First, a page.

Associated Press "Alt-Right" Guidelines Are Strict About One Very Specific Point
The term "alt-right" has been popping up in news articles with alarming frequency since Donald Trump's election, but the usage is often unclear, leaving many people confused about what exactly the term implies. Now, the Associated Press (aka the great deciding power in journalistic principles) has released new AP style guidelines on using the term "alt-right," and they're very strict about one important point. On the AP's blog, the AP's Vice President for Standards John Daniszewski introduced the new guidelines, emphasizing that the term should never be used without context.
"Alt-right" (quotation marks, hyphen and lower case) may be used in quotes or modified as in the "self-described" or "so-called alt-right" in stories discussing what the movement says about itself. Avoid using the term generically and without definition, however, because it is not well known and the term may exist primarily as a public-relations device to make its supporters' actual beliefs less clear and more acceptable to a broader audience.
So, to gladly comply with the AP, "alt-right" is a fancy new term for the same old racism. People who call themselves "alt-right" tend to espouse views that have been classified in the past as white supremacist, neo-Nazi, and racist beliefs. For example, at a gathering of the self-described "alt-right" in a federal building last week, attendees gave the Nazi salute and shouted "Hail Trump!" while the featured speaker, "alt-right" leader Richard Spencer, claimed that America was a "white country" that "belongs to us." ("Us" being people of white European descent.)
These new AP regulations are incredibly important. When journalists use the term "alt-right" without clarification, they downplay the danger of what this group of people believes. It is irresponsible to spread the movement's own rebranding instead of calling it out for what it is. As the AP's article on its new guidelines continued,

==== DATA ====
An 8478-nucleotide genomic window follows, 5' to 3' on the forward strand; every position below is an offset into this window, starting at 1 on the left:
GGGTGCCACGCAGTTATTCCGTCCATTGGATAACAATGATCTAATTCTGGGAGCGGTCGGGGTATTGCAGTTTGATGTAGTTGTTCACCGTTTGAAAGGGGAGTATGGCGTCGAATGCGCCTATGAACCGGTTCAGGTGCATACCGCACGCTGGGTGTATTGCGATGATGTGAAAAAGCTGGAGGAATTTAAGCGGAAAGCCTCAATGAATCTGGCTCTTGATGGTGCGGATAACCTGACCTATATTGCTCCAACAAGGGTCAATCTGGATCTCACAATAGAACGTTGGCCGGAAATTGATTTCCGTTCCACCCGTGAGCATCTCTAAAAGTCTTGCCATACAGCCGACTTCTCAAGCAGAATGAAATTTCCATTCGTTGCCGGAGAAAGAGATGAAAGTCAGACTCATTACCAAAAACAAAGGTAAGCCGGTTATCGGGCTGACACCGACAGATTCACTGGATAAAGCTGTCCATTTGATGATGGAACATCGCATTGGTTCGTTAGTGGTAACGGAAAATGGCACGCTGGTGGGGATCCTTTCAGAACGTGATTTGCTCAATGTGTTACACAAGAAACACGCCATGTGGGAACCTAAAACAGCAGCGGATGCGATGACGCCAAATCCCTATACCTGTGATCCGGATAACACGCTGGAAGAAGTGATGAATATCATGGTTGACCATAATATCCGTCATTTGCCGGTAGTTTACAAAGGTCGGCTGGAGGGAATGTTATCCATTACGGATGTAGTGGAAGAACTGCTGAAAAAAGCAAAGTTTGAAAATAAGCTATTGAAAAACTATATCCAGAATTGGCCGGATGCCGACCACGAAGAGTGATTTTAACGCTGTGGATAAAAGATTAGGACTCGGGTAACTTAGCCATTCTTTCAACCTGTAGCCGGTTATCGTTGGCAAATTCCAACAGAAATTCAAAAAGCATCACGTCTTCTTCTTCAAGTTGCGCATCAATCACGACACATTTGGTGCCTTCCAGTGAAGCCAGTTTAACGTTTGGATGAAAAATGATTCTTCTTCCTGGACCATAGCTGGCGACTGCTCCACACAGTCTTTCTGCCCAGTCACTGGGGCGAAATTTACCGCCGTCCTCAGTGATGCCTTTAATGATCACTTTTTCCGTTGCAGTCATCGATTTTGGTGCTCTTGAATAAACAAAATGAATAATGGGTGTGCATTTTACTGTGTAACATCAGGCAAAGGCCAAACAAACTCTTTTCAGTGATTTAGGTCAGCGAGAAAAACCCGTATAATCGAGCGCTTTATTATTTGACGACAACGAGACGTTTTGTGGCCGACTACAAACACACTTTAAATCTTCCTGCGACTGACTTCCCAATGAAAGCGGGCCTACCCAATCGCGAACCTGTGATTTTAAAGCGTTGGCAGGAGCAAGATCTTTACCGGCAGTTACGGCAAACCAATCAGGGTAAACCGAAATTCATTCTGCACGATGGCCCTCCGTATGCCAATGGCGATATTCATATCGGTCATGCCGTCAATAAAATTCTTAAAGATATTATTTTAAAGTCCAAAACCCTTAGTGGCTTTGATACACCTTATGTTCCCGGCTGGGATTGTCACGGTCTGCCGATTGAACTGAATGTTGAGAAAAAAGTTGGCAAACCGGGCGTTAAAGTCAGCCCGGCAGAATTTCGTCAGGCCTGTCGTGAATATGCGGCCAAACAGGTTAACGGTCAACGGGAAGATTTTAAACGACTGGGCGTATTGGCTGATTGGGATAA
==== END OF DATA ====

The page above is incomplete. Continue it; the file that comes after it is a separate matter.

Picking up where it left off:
We should not limit ourselves to letting such groups define themselves, and instead should report their actions, associations, history and positions to reveal their actual beliefs and philosophy, as well as how others see them.
President-elect Donald Trump has disavowed the so-called "alt-right," telling The New York Times, "I don't want to energize the group, and I disavow the group." However, his actions have not always lined up with that disavowal. He appointed Steve Bannon, who turned conservative news outlet Breitbart into a platform for the so-called "alt-right," as his chief advisor. And on his influential Twitter account, he has not mentioned or repudiated the hate crimes that have been occurring since his election, choosing instead to focus on criticizing the cast of Hamilton for its respectful plea for equality to Mike Pence.
Kudos to the AP for clarifying the danger. Now, more than ever, the press has a responsibility to report on the changes happening in our country with clarity and honesty, and these new guidelines are a vital first step in making sure that happens.